Jack Wilshere was outstanding yesterday. It was the first time in a long while that Jack has shown the form we know he is capable of. He was running past people as he did when he first came on the scene, he was making tackles and knocking people out of the way - watch this on Nasri. Encouragingly he wasn't rolling around whenever anyone went near him which is a sure sign that he is fit and ready to play. His goal was taken brilliantly and was a throwback to his days in the youths and reserves. When he ran through with the ball on his right foot I thought the chance was gone but Jack had other ideas. The way he and Welbeck both lifted the ball over Joe Hart would indicate that England's players know Hart drops to the ground far too early when one-on-one. Can Jack play like this on a regular basis? We have to hope so as it will mean he is fulfilling his potential and will go on to dominate Arsenal's midfield.
The second Arsenal goal was a showcase of the ability of Alexis Sanchez. Alexis looks the real deal. For someone so small he is incredibly strong and powerful and I've never seen a player so short win so many headers. He never stops running, constantly chasing down opponents and working for the team. He made a wrong decision with the ball at one point in the second-half when he should have played in Ramsey but tried a more difficult pass to a heavily marked Welbeck. Aside from that Alexis was brilliant. He was everything that Ozil wasn't. The finish for his goal was genuinely World Class and he now has three goals in three games. I was excited when we signed Alexis, and I'm even more excited by him now. He looks to have hit the ground running (metaphorically and literally) and he should only get better from here.
As for the goals we conceded we were caught out for our lack of discipline on both of them. How many times are we going to get caught out because both of our full-backs are high up the pitch? Surely it is common sense that if we're going down the left then our right-back needs to hold his position and tuck in, and vice versa on the other side. Flamini was also caught ahead of the ball when City broke and, as he did far too often yesterday, dived in and failed to make a proper tackle. Flamini then switched off and let the magical Sergio Aguero get in for a nice finish. You can't give that sort of space to a side that has the attacking quality of Man City. Nigel Winterburn once explained how George Graham balanced his defence in the event of a full-back going forward. Given that Steve Bould was part of that defence how can Arsenal be caught out this way time and time again? What exactly does Bould do?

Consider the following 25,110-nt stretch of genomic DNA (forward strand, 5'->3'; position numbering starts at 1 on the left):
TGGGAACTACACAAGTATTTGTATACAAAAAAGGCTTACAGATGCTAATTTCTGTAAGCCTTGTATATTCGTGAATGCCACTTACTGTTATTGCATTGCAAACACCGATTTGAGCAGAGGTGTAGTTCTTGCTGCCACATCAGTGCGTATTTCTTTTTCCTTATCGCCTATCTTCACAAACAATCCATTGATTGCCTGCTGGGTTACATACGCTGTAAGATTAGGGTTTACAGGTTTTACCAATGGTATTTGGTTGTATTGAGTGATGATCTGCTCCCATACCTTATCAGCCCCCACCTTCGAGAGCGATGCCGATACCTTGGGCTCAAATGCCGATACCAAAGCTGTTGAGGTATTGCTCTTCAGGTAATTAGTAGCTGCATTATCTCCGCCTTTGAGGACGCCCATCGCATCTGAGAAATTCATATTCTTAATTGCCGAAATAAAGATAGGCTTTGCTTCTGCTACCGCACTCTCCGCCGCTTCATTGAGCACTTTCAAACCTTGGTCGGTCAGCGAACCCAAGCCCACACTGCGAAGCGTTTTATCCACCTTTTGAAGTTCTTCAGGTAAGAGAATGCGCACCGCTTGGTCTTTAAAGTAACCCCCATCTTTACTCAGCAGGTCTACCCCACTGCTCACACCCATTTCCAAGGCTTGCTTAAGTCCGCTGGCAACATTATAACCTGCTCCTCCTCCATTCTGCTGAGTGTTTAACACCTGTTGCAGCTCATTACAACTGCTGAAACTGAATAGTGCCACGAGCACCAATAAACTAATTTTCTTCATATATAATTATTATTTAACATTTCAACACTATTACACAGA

The second goal was equally criminal. We'd switched off after Debuchy's injury (which was typical of the freak injuries that seem to keep happening at Arsenal) and City were allowed to give us trouble. When the corner came in Calum Chambers simply stood and watched as Demichelis jumped and headed towards goal. Even then Szczesny should have kept it out having got a big hand to the ball, but the defending was unacceptably bad again. We let in goal after goal from set-pieces. That was the fourth headed goal against us this season. Do you remember the FA Cup Final and how Hull City scored from set-pieces? Let's get back to Steve Bould, former Arsenal centre-back and part of the famous George Graham back-four. We all know that Wenger doesn't work on the opponents, but what is stopping Bould from insisting on doing some work on set-pieces? Why can't he keep the players after training to do a bit extra? This is a recurring problem that is constantly costing us goals and points and Bould is equally as culpable as Arsene Wenger as far as I'm concerned.
There's been plenty of moaning from Pellegrini about Mark Clattenburg's display but he really needs to wind his neck in. Lampard and Zabaletta should have gone before half-time for persistent fouling, and Fernandinho should have walked thirty seconds before Alexis scored after kicking the ball away (to then book Alexis for removing his shirt summed up the way Clattenburg goes about his business). James Milner somehow got through the entire game without a booking, while Vincent Kompany spends more time in the ref ear hole than he does at centre-back. So Pellegrini can look for non-existent fouls all he wants, or for blatant handballs that should have been given, but he needs to put his own house in order first - Manchester City had more than a vague whiff of a Mourinho side about them yesterday and that is wholly unattractive to anyone watching a game of football.
One final word from yesterday about the City fans. Seeing a lot of them milling about before the game I thought to myself that these are not the City supporters I recognise. They looked like glory hunting newbies, the sort that you see with Chelsea. That was reflected in the lack of noise from them (save for a few songs when they scored the opening goal). They were the quietest set of away fans I've heard at Arsenal since Wigan were coming on a regular basis, and that's not what I'm used to from Manchester City. At the same time I have to say that the Arsenal fans atmosphere is getting better at the new place all the time and that's a very welcome thing.